Thursday, March 17, 2016

penguin popular 20th-century modern classics presents

A couple of follow-up thoughts after the last book review, mostly relating to my battered old Penguin paperback copy of Under The Volcano which I more than likely picked up on one of my strictly-rationed trips to Hay-on-Wye a few years back.

Firstly, it's always interesting to have a snoop into the endpapers of second-hand books to see if there are any inadvertent revelations about the previous owner(s). In this case there is an official-looking stamp inside the front cover which looks like this:

It turns out that Barnoldswick is in Lancashire, and that Barnoldswick County Secondary School still sort of exists, although it goes by a different name these days. Just for a second there I read the new name as Wes Craven High School, which would literally have been the best thing ever, but sadly the reality is a little more mundane.

Barnoldswick is apparently pronounced Barlick by locals, in one of those insider/outsider shibboleths that you'll find endearing or infuriating depending on your point of view (personally I tend towards the latter). More endearing, to me at least, are the claims to fame listed on its Wikipedia page, two of which make a strong claim for Lamest Thing Ever, as follows:
  • Barnoldswick, at 12 letters, is one of the longest place names in the UK with no repeated letters. Only Buckfastleigh in Devon and two places called Buslingthorpe (one in Yorkshire, one in Lincolnshire) are longer at 13 letters.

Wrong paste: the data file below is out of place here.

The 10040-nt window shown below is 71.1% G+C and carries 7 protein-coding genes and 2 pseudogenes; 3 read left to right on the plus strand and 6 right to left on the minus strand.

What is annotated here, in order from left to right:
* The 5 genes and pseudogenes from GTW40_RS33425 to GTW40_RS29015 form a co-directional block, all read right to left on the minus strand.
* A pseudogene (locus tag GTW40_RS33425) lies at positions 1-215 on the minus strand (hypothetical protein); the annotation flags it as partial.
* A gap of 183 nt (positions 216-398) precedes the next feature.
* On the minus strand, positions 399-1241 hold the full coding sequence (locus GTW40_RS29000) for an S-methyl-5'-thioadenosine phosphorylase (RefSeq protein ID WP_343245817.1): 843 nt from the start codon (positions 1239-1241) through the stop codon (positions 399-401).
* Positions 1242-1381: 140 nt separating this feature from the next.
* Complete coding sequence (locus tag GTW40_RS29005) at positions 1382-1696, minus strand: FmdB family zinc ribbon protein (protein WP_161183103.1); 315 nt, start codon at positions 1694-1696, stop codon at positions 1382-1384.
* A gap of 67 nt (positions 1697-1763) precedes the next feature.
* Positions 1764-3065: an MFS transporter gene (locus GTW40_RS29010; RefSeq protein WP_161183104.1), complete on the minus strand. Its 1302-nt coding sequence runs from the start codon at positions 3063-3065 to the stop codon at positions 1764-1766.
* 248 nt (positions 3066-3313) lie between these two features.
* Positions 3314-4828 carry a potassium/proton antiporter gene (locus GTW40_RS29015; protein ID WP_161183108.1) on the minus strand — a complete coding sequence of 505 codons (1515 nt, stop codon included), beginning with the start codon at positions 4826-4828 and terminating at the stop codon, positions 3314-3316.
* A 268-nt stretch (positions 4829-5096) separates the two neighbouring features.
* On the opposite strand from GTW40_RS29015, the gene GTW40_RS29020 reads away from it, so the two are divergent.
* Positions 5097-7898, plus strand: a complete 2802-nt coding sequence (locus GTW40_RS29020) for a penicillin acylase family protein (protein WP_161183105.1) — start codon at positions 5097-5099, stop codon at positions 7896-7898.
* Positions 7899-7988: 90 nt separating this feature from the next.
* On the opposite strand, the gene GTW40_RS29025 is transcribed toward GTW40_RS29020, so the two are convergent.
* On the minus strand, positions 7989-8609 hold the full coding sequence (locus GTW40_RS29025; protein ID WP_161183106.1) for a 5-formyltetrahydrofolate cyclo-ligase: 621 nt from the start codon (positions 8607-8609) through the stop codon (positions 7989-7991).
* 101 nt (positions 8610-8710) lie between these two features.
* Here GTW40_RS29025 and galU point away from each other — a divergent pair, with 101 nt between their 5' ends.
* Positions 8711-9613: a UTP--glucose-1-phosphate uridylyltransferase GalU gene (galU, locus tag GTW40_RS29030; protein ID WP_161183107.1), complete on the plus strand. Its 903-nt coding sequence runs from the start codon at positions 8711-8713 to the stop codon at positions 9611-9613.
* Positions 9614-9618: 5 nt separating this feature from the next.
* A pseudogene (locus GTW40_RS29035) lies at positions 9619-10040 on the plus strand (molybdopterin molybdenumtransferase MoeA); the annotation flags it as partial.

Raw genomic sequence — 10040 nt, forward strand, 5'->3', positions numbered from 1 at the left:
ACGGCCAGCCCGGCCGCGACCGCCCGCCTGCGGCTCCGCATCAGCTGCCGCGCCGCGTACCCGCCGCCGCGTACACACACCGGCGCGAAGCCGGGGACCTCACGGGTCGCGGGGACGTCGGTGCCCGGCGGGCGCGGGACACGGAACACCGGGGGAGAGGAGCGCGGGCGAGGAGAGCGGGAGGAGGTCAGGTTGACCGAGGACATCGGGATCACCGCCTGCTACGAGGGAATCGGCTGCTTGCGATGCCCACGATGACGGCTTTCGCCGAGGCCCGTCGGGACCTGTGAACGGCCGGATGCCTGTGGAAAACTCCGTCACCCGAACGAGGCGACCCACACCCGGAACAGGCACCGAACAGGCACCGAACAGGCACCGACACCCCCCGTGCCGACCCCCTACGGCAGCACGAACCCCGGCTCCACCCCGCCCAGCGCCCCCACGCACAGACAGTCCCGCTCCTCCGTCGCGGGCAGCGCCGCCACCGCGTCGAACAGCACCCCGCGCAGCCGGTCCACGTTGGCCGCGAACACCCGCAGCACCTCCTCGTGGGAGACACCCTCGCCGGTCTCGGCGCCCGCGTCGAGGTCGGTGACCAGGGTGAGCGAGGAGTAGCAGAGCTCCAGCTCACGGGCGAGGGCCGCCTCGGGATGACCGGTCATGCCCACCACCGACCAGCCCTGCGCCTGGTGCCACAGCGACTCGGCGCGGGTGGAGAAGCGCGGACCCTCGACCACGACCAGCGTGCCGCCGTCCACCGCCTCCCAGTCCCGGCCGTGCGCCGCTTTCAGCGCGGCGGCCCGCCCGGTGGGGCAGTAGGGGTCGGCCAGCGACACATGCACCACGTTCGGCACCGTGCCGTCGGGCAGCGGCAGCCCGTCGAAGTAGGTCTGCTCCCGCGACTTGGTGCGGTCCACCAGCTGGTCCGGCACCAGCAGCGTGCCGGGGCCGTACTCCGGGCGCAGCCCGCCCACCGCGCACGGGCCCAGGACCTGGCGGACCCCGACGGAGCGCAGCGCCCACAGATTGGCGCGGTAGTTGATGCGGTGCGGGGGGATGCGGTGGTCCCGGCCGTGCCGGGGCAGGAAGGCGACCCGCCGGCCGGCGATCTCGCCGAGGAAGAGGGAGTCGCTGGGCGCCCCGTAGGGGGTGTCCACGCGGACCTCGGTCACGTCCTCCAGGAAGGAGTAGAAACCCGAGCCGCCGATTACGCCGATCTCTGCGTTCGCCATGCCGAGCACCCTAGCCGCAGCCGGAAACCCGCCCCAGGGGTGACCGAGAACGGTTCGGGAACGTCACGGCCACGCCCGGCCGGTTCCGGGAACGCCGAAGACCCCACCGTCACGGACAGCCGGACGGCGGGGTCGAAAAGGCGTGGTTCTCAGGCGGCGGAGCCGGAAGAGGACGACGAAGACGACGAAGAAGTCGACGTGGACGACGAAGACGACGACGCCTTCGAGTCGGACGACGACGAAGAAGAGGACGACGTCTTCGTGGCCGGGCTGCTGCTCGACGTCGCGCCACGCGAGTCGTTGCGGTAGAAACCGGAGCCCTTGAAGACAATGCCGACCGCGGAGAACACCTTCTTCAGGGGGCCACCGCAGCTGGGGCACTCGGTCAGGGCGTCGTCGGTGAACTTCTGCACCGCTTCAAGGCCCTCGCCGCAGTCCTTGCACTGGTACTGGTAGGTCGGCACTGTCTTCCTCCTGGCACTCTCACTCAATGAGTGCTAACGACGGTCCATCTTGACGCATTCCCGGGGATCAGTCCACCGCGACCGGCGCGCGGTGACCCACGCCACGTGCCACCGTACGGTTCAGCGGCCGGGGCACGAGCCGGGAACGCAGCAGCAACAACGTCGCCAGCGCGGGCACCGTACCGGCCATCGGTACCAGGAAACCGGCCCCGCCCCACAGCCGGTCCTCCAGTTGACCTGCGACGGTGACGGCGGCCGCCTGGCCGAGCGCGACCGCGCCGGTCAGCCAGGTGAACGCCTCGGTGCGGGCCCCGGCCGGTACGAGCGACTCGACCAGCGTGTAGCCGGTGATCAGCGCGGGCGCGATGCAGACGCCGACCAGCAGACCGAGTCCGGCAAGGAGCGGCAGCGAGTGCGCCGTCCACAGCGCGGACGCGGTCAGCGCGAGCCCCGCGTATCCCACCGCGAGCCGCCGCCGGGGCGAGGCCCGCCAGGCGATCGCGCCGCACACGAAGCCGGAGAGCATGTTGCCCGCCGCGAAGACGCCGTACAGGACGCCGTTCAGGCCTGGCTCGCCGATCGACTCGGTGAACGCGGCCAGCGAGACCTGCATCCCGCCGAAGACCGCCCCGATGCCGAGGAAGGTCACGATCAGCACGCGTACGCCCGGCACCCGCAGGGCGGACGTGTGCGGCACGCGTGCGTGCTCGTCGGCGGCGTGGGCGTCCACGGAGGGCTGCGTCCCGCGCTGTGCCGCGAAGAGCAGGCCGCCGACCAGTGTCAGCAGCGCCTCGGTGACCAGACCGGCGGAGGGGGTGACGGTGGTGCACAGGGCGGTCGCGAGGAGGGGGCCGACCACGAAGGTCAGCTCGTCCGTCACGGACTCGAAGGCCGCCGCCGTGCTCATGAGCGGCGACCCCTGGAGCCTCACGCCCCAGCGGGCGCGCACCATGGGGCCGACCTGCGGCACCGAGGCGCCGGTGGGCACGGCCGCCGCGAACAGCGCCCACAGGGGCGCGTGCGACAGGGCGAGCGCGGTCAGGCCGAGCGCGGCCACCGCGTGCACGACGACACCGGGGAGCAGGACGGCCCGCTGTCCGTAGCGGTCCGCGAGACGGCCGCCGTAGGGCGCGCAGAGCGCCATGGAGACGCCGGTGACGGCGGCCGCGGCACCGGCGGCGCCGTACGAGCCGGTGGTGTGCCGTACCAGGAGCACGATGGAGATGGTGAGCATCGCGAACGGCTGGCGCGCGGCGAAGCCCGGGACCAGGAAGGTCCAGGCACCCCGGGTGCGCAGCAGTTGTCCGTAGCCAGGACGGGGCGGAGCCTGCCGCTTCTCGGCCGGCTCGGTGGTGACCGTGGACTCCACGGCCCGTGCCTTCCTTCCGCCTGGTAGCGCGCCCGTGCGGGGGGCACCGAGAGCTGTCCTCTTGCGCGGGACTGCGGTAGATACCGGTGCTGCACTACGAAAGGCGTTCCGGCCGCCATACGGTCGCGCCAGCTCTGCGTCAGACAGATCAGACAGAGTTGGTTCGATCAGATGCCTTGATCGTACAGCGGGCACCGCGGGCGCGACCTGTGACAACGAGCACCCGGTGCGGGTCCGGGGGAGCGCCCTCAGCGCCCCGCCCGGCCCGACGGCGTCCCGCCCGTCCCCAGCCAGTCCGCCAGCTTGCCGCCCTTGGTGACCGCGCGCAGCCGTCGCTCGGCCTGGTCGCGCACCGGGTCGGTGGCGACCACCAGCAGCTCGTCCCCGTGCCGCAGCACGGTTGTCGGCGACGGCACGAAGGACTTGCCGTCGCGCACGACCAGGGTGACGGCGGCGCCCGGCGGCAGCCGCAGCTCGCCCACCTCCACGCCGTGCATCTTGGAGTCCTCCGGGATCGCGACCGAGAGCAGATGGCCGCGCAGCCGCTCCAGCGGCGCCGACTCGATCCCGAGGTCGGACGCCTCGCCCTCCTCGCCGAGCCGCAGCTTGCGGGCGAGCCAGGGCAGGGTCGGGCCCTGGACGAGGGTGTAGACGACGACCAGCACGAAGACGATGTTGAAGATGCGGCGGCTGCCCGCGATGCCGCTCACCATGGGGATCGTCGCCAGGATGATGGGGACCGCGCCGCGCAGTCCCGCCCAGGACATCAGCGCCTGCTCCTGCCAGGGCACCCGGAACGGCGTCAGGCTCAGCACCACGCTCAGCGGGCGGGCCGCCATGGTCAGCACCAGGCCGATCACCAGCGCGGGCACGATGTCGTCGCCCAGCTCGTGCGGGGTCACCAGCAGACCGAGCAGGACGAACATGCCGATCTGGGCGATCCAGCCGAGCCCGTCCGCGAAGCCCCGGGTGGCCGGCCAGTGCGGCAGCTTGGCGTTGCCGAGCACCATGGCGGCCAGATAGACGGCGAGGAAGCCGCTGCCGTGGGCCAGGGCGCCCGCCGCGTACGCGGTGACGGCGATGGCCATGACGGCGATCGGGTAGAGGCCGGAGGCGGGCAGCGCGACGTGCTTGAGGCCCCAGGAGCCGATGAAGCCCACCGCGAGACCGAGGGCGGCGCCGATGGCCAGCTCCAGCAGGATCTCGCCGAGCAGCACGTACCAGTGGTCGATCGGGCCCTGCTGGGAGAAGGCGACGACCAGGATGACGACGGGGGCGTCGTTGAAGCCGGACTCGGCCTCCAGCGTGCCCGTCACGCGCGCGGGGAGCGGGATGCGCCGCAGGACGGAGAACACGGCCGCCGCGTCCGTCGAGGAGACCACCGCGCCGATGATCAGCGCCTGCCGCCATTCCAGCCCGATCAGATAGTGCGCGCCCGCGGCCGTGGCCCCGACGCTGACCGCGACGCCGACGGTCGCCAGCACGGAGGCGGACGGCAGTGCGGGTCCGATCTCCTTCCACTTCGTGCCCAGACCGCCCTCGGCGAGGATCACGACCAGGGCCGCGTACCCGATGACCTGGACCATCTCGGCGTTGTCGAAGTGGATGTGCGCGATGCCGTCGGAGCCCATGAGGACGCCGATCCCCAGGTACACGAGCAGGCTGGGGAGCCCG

• It is said, by some, possibly people who ought to get out more, that Barnoldswick is the biggest town in the UK not to be directly served by any A-roads. 
I really want to go and visit now, even if it has to be via an unsatisfyingly slow B-road route. Barnoldswick also sounds a bit like Barnstoneworth, home of the world's worst football team.

My copy of Under The Volcano, which appears to be from around 1963, is from an early series of Penguin Modern Classics. I've got a few books from a few different incarnations of this series over the years, plus a few from other Penguin series whose scope, you'd think, must overlap somewhere. Here's a photo (open it in a new tab for a full-size version):

So The Trial is a Penguin Modern Classic from probably the late 1980s, and The Queen's Gambit is probably no more than a couple of years old. As for the others, A Room With A View is from the old black-spined Penguin Classics series, and Things Fall Apart is from the newer version of the series which have mostly silver covers. Now since A Room With A View was published in 1908 and Things Fall Apart in 1958 (conversely, Under The Volcano was published in 1947), you might reasonably ask: where is the boundary between "classic" and "modern classic"? Things are complicated further by my green-spined copy of A Portrait of The Artist As A Young Man which is from a series called Penguin 20th-Century Classics. Finally, Gulliver's Travels (which I should confess is the only one of the books pictured that I haven't read) is from the Penguin Popular Classics series, which is a sort of budget series generally featuring slightly older books whose publication rights are presumably cheaper.

Lastly, I've linked a couple of times before to this list of great closing lines from novels - Under The Volcano is at number 73.

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